Friday, December 19, 2014

A coming of age novel that doesn't come of age

Drinking Until Morning

By Justin Grimbol


Publisher: Atlatl Press 

Pub. Date: September 9, 2014

Rating: 2 & 1/2 out of 5 stars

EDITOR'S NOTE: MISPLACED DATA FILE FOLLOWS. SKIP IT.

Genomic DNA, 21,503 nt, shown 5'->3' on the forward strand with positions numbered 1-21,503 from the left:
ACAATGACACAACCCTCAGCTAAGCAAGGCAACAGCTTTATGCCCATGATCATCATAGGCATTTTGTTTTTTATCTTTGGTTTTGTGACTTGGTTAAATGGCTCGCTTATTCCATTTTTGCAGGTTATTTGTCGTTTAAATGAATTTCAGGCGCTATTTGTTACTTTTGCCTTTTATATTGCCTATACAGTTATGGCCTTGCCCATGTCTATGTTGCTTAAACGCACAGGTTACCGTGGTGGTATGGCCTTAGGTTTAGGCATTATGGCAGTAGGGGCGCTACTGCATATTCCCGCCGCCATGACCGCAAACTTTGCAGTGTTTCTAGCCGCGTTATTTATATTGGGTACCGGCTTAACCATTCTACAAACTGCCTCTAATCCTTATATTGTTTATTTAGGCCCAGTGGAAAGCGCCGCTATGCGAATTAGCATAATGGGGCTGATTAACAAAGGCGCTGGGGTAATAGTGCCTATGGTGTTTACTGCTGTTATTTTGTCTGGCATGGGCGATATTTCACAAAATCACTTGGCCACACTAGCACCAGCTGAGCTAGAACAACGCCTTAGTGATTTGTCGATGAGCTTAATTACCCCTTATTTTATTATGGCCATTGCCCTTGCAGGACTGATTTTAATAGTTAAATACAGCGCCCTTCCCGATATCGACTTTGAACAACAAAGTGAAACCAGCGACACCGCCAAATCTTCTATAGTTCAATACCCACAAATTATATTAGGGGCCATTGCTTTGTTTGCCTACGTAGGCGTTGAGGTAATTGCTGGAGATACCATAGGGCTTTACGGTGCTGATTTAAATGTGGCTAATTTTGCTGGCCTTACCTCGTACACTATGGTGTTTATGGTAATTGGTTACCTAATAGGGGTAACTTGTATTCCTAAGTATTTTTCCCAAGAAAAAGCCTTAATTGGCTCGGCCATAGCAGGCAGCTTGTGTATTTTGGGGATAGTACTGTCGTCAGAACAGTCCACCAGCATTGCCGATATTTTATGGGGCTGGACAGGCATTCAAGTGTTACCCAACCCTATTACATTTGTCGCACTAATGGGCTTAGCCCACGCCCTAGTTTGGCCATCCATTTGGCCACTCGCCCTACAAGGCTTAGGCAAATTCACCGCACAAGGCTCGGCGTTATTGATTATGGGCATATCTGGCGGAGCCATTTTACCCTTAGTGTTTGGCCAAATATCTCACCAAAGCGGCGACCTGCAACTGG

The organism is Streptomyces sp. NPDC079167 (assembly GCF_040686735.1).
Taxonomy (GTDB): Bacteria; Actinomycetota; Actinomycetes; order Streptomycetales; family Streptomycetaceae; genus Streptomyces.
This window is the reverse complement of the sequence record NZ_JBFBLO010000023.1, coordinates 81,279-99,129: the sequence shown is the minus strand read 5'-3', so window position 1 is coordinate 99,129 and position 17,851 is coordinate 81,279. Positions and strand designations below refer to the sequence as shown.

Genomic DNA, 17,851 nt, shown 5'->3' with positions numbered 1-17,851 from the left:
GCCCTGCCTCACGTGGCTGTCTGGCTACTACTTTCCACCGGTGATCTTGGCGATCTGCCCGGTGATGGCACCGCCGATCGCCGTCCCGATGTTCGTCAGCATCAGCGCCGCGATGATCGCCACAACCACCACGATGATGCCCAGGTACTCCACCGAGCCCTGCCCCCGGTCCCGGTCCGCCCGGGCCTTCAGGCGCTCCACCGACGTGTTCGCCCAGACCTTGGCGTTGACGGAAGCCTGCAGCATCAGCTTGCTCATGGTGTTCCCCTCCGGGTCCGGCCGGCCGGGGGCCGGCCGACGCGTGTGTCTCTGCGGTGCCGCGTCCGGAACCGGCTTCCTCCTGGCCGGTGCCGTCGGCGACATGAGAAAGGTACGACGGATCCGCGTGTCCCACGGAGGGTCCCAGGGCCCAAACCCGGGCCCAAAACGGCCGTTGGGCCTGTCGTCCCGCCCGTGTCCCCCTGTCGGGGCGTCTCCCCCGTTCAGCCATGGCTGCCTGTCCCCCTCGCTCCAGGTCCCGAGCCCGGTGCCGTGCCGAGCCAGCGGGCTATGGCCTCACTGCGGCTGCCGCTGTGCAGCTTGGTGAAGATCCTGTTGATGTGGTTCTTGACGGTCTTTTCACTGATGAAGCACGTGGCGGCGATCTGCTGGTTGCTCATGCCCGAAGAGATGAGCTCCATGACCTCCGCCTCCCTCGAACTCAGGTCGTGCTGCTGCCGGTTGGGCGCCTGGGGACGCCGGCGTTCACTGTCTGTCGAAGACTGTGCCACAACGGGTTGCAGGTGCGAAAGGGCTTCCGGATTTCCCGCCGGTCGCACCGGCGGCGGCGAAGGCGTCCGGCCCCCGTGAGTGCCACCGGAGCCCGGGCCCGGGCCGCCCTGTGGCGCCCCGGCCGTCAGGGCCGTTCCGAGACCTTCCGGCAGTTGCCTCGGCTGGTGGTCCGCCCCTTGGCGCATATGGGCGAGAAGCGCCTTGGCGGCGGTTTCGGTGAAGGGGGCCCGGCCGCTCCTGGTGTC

Books like Drinking Until Morning leaves me feeling very conflicted. From the first page it is clear that Justin Grimbol has a style of writing that must have been a gift from the Gods, presumably the same ones Charles Bukowski prayed to. I really loved the first third of this relatively short novel. Then it seemed to sink into a rut. Justin Grimbol's protagonist, whose name is Dustin Grimboli, seems human and vulnerable at the beginning yet soon he sinks into just being pathetic. It is Grimbol's direct but darkly poetic writing that got me through the book but after the end it was "Is that all there is?". I loved it and hated it but not in the way that Less Than Zero and American Psycho made me more aware of the nihilistic underpinnings of the modern American lifestyle. Drinking until Morning just made me feel nihilistic, not unlike another gifted writer Chuck Palahniuk. . It was the first part where Dustin is struggling with the loss of his girl friend that got me. It was frank and uncomfortable in a way that the reader can relate. Yet it is dropped quickly and Dustin wanders pointlessly through living with a crazy aunt and hanging out with the Rugrats, a group of brats that can only be called losers. The autobiographical nature of the novel is obvious if only from the name the author chooses for the main character. Yet a stagnant life isn't worth reading about and I doubt if the author has a stagnant life. Even Holden Caulfield and Sal Paradise managed to make something out of their seemingly pointless wanderings. I look forward to reading another Justin Grimbol book if only for his prose. Even I have to admit that anyone that I compare even negatively to Bukowski, Palahniuk and Brett Easton Ellis has tons of good stuff going for him. I hope I can relate to his next book more than this one. That may be the issue. From the other reviews many seem to relate to this book, presumably younger readers. I wish them well but this one...not for me. Until then, two and a half stars.

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